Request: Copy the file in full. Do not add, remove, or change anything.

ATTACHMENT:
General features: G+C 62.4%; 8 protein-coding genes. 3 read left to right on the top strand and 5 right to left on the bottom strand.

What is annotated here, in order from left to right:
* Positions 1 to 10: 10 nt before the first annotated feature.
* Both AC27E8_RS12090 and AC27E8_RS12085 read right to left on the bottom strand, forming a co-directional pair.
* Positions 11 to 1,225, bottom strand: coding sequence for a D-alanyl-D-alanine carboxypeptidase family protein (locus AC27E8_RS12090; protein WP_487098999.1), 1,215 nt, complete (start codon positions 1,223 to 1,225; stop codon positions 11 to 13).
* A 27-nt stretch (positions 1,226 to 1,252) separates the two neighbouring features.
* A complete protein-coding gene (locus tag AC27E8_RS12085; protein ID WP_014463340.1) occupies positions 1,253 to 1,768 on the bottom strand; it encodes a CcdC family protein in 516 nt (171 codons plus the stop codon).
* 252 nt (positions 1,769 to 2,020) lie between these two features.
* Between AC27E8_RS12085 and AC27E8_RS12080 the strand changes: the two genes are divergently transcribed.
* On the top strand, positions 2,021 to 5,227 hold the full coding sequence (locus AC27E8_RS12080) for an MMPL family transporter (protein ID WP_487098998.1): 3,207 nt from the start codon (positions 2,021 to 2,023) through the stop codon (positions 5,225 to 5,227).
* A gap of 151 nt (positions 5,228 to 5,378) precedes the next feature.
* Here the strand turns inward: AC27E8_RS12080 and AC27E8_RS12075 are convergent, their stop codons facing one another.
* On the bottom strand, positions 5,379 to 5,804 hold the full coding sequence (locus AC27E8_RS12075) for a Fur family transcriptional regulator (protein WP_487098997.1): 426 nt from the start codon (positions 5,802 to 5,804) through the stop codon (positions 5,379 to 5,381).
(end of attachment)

General features: G+C 62.4%; 8 protein-coding genes. 3 read left to right on the top strand and 5 right to left on the bottom strand.

What is annotated here, in order from left to right:
* Positions 1 to 10: 10 nt before the first annotated feature.
* Both AC27E8_RS12090 and AC27E8_RS12085 read right to left on the bottom strand, forming a co-directional pair.
* Positions 11 to 1,225, bottom strand: coding sequence for a D-alanyl-D-alanine carboxypeptidase family protein (locus AC27E8_RS12090; protein WP_487098999.1), 1,215 nt, complete (start codon positions 1,223 to 1,225; stop codon positions 11 to 13).
* A 27-nt stretch (positions 1,226 to 1,252) separates the two neighbouring features.
* A complete protein-coding gene (locus tag AC27E8_RS12085; protein ID WP_014463340.1) occupies positions 1,253 to 1,768 on the bottom strand; it encodes a CcdC family protein in 516 nt (171 codons plus the stop codon).
* 252 nt (positions 1,769 to 2,020) lie between these two features.
* Between AC27E8_RS12085 and AC27E8_RS12080 the strand changes: the two genes are divergently transcribed.
* On the top strand, positions 2,021 to 5,227 hold the full coding sequence (locus AC27E8_RS12080) for an MMPL family transporter (protein ID WP_487098998.1): 3,207 nt from the start codon (positions 2,021 to 2,023) through the stop codon (positions 5,225 to 5,227).
* A gap of 151 nt (positions 5,228 to 5,378) precedes the next feature.
* Here the strand turns inward: AC27E8_RS12080 and AC27E8_RS12075 are convergent, their stop codons facing one another.
* On the bottom strand, positions 5,379 to 5,804 hold the full coding sequence (locus AC27E8_RS12075) for a Fur family transcriptional regulator (protein WP_487098997.1): 426 nt from the start codon (positions 5,802 to 5,804) through the stop codon (positions 5,379 to 5,381).